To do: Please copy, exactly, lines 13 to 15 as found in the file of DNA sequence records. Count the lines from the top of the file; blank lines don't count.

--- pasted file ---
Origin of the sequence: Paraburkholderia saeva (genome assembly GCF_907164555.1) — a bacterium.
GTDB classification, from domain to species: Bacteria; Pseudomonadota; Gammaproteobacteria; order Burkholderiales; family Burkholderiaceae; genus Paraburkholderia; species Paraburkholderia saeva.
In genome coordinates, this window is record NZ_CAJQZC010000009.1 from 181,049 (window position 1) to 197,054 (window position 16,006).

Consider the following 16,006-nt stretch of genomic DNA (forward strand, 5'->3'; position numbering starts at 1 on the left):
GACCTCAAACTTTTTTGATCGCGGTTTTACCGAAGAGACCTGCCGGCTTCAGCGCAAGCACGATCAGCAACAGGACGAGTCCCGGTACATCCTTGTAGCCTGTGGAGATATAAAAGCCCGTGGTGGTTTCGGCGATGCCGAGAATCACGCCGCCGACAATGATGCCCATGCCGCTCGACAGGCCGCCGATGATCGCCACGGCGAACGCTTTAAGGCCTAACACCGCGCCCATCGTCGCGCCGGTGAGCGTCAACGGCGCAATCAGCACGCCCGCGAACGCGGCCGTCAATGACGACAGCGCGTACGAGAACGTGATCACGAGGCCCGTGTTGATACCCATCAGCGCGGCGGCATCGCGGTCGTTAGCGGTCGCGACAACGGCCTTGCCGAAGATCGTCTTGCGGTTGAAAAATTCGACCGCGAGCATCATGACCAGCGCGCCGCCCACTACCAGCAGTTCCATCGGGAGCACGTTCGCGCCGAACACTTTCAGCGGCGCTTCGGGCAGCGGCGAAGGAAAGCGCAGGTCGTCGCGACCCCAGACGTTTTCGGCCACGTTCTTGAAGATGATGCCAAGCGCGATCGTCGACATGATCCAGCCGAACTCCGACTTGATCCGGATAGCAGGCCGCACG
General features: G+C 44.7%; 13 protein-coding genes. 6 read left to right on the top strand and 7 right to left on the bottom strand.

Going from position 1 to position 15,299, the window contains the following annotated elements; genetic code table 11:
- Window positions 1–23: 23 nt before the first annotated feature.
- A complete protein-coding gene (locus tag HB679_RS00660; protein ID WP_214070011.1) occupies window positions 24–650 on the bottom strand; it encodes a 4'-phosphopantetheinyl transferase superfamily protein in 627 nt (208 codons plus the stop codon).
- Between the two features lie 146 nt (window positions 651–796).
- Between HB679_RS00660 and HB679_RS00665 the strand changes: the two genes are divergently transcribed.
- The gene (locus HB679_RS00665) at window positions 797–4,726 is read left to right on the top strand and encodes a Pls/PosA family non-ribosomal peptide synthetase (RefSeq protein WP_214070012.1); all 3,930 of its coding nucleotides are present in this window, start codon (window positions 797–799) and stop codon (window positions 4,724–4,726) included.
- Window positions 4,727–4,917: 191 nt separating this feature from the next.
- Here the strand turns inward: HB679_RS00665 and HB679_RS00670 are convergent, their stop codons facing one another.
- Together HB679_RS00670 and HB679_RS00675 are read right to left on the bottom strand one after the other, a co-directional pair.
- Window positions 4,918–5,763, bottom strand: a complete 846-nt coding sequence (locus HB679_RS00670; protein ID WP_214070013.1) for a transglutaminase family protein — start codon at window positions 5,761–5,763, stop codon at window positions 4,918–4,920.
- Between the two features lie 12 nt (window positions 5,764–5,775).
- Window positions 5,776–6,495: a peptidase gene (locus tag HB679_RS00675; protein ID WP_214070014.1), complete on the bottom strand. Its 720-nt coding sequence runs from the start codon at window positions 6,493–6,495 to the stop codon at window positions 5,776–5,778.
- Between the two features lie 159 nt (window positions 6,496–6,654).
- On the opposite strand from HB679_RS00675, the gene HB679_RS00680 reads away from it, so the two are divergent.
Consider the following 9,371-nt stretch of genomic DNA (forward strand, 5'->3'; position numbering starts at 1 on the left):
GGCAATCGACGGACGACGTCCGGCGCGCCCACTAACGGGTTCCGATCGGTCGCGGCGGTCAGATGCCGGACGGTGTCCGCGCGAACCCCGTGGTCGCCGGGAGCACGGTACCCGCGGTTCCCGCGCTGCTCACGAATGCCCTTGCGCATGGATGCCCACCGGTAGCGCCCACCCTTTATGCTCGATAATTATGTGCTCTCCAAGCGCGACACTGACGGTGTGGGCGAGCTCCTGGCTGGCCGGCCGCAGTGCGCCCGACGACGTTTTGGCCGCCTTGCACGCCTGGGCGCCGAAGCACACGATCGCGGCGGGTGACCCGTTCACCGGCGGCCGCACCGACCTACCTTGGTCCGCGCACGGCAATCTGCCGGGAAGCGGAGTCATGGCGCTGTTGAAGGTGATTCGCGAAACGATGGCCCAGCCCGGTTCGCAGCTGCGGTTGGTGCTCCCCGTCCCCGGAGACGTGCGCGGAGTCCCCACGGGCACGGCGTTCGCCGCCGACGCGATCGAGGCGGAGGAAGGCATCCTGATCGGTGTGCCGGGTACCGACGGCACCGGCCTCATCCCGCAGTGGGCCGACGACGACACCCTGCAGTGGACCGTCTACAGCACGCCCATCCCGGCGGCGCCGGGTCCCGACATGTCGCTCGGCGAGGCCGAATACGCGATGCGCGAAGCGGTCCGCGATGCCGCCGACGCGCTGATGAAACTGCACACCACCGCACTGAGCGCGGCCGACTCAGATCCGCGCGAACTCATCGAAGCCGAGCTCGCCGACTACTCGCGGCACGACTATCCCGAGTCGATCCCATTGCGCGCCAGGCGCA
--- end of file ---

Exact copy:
- Window positions 4,727–4,917: 191 nt separating this feature from the next.
- Here the strand turns inward: HB679_RS00665 and HB679_RS00670 are convergent, their stop codons facing one another.
- Together HB679_RS00670 and HB679_RS00675 are read right to left on the bottom strand one after the other, a co-directional pair.